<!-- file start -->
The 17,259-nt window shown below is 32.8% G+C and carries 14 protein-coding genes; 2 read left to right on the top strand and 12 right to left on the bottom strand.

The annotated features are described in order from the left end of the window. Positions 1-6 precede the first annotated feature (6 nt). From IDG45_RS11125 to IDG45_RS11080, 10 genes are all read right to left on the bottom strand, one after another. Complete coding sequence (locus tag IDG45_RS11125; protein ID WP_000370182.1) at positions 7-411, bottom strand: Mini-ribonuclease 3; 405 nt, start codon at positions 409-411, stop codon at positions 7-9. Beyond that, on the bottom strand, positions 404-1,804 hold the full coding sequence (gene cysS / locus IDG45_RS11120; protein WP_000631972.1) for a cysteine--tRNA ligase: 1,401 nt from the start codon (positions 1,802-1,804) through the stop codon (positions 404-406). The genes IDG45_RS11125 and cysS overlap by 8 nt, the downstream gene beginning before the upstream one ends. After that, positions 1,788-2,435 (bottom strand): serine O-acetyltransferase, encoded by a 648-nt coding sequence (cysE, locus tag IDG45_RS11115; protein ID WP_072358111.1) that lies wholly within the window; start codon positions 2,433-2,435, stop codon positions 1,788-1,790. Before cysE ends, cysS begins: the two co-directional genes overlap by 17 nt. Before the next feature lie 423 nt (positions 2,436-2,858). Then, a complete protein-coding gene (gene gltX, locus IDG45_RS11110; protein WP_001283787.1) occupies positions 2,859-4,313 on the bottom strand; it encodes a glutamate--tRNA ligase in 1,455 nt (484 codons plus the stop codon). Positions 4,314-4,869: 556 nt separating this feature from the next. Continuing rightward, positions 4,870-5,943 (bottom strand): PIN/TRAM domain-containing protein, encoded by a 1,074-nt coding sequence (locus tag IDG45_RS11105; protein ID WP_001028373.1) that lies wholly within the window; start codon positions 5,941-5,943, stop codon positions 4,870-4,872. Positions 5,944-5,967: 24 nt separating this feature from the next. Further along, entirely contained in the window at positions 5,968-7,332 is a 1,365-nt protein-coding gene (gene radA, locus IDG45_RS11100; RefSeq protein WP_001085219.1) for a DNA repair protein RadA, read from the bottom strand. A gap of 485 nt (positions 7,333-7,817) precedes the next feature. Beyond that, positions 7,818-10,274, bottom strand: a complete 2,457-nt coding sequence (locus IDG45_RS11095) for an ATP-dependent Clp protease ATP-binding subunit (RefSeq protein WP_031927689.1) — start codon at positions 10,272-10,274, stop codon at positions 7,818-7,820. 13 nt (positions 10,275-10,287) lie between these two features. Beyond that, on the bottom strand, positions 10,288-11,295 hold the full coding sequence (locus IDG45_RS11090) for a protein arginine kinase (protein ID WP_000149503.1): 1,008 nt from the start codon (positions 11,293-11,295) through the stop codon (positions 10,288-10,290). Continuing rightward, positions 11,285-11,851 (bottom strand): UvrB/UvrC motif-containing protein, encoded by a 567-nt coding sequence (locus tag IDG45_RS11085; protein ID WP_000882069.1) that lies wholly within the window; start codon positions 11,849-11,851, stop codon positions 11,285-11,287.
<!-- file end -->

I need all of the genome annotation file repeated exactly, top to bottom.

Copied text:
The 17,259-nt window shown below is 32.8% G+C and carries 14 protein-coding genes; 2 read left to right on the top strand and 12 right to left on the bottom strand.

The annotated features are described in order from the left end of the window. Positions 1-6 precede the first annotated feature (6 nt). From IDG45_RS11125 to IDG45_RS11080, 10 genes are all read right to left on the bottom strand, one after another. Complete coding sequence (locus tag IDG45_RS11125; protein ID WP_000370182.1) at positions 7-411, bottom strand: Mini-ribonuclease 3; 405 nt, start codon at positions 409-411, stop codon at positions 7-9. Beyond that, on the bottom strand, positions 404-1,804 hold the full coding sequence (gene cysS / locus IDG45_RS11120; protein WP_000631972.1) for a cysteine--tRNA ligase: 1,401 nt from the start codon (positions 1,802-1,804) through the stop codon (positions 404-406). The genes IDG45_RS11125 and cysS overlap by 8 nt, the downstream gene beginning before the upstream one ends. After that, positions 1,788-2,435 (bottom strand): serine O-acetyltransferase, encoded by a 648-nt coding sequence (cysE, locus tag IDG45_RS11115; protein ID WP_072358111.1) that lies wholly within the window; start codon positions 2,433-2,435, stop codon positions 1,788-1,790. Before cysE ends, cysS begins: the two co-directional genes overlap by 17 nt. Before the next feature lie 423 nt (positions 2,436-2,858). Then, a complete protein-coding gene (gene gltX, locus IDG45_RS11110; protein WP_001283787.1) occupies positions 2,859-4,313 on the bottom strand; it encodes a glutamate--tRNA ligase in 1,455 nt (484 codons plus the stop codon). Positions 4,314-4,869: 556 nt separating this feature from the next. Continuing rightward, positions 4,870-5,943 (bottom strand): PIN/TRAM domain-containing protein, encoded by a 1,074-nt coding sequence (locus tag IDG45_RS11105; protein ID WP_001028373.1) that lies wholly within the window; start codon positions 5,941-5,943, stop codon positions 4,870-4,872. Positions 5,944-5,967: 24 nt separating this feature from the next. Further along, entirely contained in the window at positions 5,968-7,332 is a 1,365-nt protein-coding gene (gene radA, locus IDG45_RS11100; RefSeq protein WP_001085219.1) for a DNA repair protein RadA, read from the bottom strand. A gap of 485 nt (positions 7,333-7,817) precedes the next feature. Beyond that, positions 7,818-10,274, bottom strand: a complete 2,457-nt coding sequence (locus IDG45_RS11095) for an ATP-dependent Clp protease ATP-binding subunit (RefSeq protein WP_031927689.1) — start codon at positions 10,272-10,274, stop codon at positions 7,818-7,820. 13 nt (positions 10,275-10,287) lie between these two features. Beyond that, on the bottom strand, positions 10,288-11,295 hold the full coding sequence (locus IDG45_RS11090) for a protein arginine kinase (protein ID WP_000149503.1): 1,008 nt from the start codon (positions 11,293-11,295) through the stop codon (positions 10,288-10,290). Continuing rightward, positions 11,285-11,851 (bottom strand): UvrB/UvrC motif-containing protein, encoded by a 567-nt coding sequence (locus tag IDG45_RS11085; protein ID WP_000882069.1) that lies wholly within the window; start codon positions 11,849-11,851, stop codon positions 11,285-11,287.